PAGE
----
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Where Were You on Darfur?

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Where Were You on Darfur?

Post by Mazy on Thu Sep 05 2013, 09:18

The places that I made bold are more links on the original, that gives more explanations

TUE SEP 03, 2013 AT 04:00 PM PDT
Where Were You on Darfur?

As the debate over what is best to do in Syria continues to rage, many within the Democratic Party and the political left are split on what to do.  Many diarists here at DK are against intervention under any circumstances, though not everyone here thinks the same way.

As Sahil Kapur reports in TPM, there are multiple sides to the argument, to include "liberal interventionists":

A faction of liberals has long supported limited, targeted U.S. interventions in war-torn places to advance humanitarian goals. And various Democrats, including the party’s congressional leadership, see the Syria mission in this light: a move to stand up for an oppressed people against a mass-murdering tyrant who has crossed a red line by, according to U.S. intelligence, employing chemical weapons to kill his own people.

In yesterday's Plum Line from WaPo, Alex Seitz-Wald discusses the split among liberals over what to do in Syria and brings up what Keith Ellison had to say:

Meanwhile, both sides are aware that if the White House loses the authorization vote in Congress, it could weaken the president and thus make it harder for him to push other progressive agenda items and draw a hard line with Republicans in upcoming fiscal battles. Indeed, White House aides were shocked when Obama decided Friday night to seek congressional approval, we learn today from the Wall Street Journal’s Carol Lee.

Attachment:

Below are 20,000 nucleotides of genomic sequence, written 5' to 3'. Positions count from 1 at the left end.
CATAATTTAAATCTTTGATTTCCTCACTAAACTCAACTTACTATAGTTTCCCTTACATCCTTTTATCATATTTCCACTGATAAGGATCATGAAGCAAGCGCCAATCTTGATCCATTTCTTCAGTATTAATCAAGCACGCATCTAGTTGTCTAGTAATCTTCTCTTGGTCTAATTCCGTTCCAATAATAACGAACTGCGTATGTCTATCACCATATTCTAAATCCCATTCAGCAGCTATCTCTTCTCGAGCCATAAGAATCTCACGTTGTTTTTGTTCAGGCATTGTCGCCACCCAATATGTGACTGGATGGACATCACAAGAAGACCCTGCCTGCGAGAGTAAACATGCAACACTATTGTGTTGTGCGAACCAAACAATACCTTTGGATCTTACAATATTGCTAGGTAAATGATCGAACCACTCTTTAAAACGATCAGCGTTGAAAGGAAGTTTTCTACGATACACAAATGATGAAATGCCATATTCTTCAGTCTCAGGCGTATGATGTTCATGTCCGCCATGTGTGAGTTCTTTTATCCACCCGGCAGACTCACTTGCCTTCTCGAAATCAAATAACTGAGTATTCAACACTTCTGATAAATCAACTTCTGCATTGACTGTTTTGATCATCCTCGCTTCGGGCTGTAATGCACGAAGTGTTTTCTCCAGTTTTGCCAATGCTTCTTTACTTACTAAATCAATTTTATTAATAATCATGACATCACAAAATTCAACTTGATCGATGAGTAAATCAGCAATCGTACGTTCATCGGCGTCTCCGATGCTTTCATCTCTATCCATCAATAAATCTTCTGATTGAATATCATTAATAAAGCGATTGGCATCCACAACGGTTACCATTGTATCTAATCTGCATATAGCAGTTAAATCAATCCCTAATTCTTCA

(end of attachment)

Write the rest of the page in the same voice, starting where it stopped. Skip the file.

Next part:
This split has been present since the beginning of the Syria conflict. “We are of two minds, as a group, about this,” Democratic Rep. Keith Ellison, who chairs the House Progressive Caucus, told me over a year ago. “One is human rights: When I went and got arrested in front of the Sudanese Embassy [protesting the genocide in Darfur]… it was progressives who were standing there next to me getting arrested, too.”

“On the other hand… our military engagements in the past has been sullied by questions like this, to the point ”where many progressives just don’t even believe it if the U.S. government says we’re there for humanitarian reasons, he added.

Which poses a very difficult question--what is a good intervention?  Even if the UN comes out and says it has incontrovertible proof that the Syrian government used chemical weapons, is that good enough?  

But, before replying, ask yourself what you wanted when the Darfur genocide was raging. Why is that situation different from what has been happening in Syria?

Remember Darfur?  That stretch of western Sudan where the Islamist government of Omar al-Bashir (who has an outstanding arrest warrant to appear before the ICC for war crimes and genocide) essentially aided and abetted (if not ordered) Islamist militias called janjaweed to attack the villages in the region.  

In the ongoing genocide, African farmers and others in Darfur are being systematically displaced and murdered at the hands of the Janjaweed. The genocide in Darfur has claimed 400,000 lives and displaced over 2,500,000 people. More than one hundred people continue to die each day; five thousand die every month. The Sudanese government disputes these estimates and denies any connection with the Janjaweed.

For 10 years the genocide continued and the situation is still bad.